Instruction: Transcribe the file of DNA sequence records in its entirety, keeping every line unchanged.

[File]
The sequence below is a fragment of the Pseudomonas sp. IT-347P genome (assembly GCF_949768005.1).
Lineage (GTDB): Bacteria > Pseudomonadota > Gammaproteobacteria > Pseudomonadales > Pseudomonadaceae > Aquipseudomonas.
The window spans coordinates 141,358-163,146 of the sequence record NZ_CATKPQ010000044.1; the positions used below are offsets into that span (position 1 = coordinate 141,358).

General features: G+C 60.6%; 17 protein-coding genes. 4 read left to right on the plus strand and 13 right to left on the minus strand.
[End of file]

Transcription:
The sequence below is a fragment of the Pseudomonas sp. IT-347P genome (assembly GCF_949768005.1).
Lineage (GTDB): Bacteria > Pseudomonadota > Gammaproteobacteria > Pseudomonadales > Pseudomonadaceae > Aquipseudomonas.
The window spans coordinates 141,358-163,146 of the sequence record NZ_CATKPQ010000044.1; the positions used below are offsets into that span (position 1 = coordinate 141,358).

General features: G+C 60.6%; 17 protein-coding genes. 4 read left to right on the plus strand and 13 right to left on the minus strand.